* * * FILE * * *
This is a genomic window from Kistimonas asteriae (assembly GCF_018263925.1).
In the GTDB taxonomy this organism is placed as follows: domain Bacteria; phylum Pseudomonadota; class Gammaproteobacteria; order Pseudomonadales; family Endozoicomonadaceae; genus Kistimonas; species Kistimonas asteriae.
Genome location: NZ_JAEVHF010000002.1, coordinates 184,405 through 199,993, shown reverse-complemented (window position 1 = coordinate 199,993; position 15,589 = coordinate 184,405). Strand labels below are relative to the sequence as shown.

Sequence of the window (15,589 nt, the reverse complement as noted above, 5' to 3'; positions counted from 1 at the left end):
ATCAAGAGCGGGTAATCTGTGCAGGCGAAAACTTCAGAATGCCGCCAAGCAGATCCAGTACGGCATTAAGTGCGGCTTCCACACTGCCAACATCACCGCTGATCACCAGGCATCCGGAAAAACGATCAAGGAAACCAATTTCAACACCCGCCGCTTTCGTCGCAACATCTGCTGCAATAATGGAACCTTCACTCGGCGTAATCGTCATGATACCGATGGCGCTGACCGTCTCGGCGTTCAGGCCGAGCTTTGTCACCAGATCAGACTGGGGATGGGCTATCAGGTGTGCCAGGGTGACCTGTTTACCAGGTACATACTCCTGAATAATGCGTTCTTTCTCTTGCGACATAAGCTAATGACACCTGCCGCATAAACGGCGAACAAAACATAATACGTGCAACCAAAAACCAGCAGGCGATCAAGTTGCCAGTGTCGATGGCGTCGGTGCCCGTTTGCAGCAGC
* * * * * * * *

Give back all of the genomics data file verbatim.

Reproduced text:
This is a genomic window from Kistimonas asteriae (assembly GCF_018263925.1).
In the GTDB taxonomy this organism is placed as follows: domain Bacteria; phylum Pseudomonadota; class Gammaproteobacteria; order Pseudomonadales; family Endozoicomonadaceae; genus Kistimonas; species Kistimonas asteriae.
Genome location: NZ_JAEVHF010000002.1, coordinates 184,405 through 199,993, shown reverse-complemented (window position 1 = coordinate 199,993; position 15,589 = coordinate 184,405). Strand labels below are relative to the sequence as shown.

Sequence of the window (15,589 nt, the reverse complement as noted above, 5' to 3'; positions counted from 1 at the left end):
ATCAAGAGCGGGTAATCTGTGCAGGCGAAAACTTCAGAATGCCGCCAAGCAGATCCAGTACGGCATTAAGTGCGGCTTCCACACTGCCAACATCACCGCTGATCACCAGGCATCCGGAAAAACGATCAAGGAAACCAATTTCAACACCCGCCGCTTTCGTCGCAACATCTGCTGCAATAATGGAACCTTCACTCGGCGTAATCGTCATGATACCGATGGCGCTGACCGTCTCGGCGTTCAGGCCGAGCTTTGTCACCAGATCAGACTGGGGATGGGCTATCAGGTGTGCCAGGGTGACCTGTTTACCAGGTACATACTCCTGAATAATGCGTTCTTTCTCTTGCGACATAAGCTAATGACACCTGCCGCATAAACGGCGAACAAAACATAATACGTGCAACCAAAAACCAGCAGGCGATCAAGTTGCCAGTGTCGATGGCGTCGGTGCCCGTTTGCAGCAGC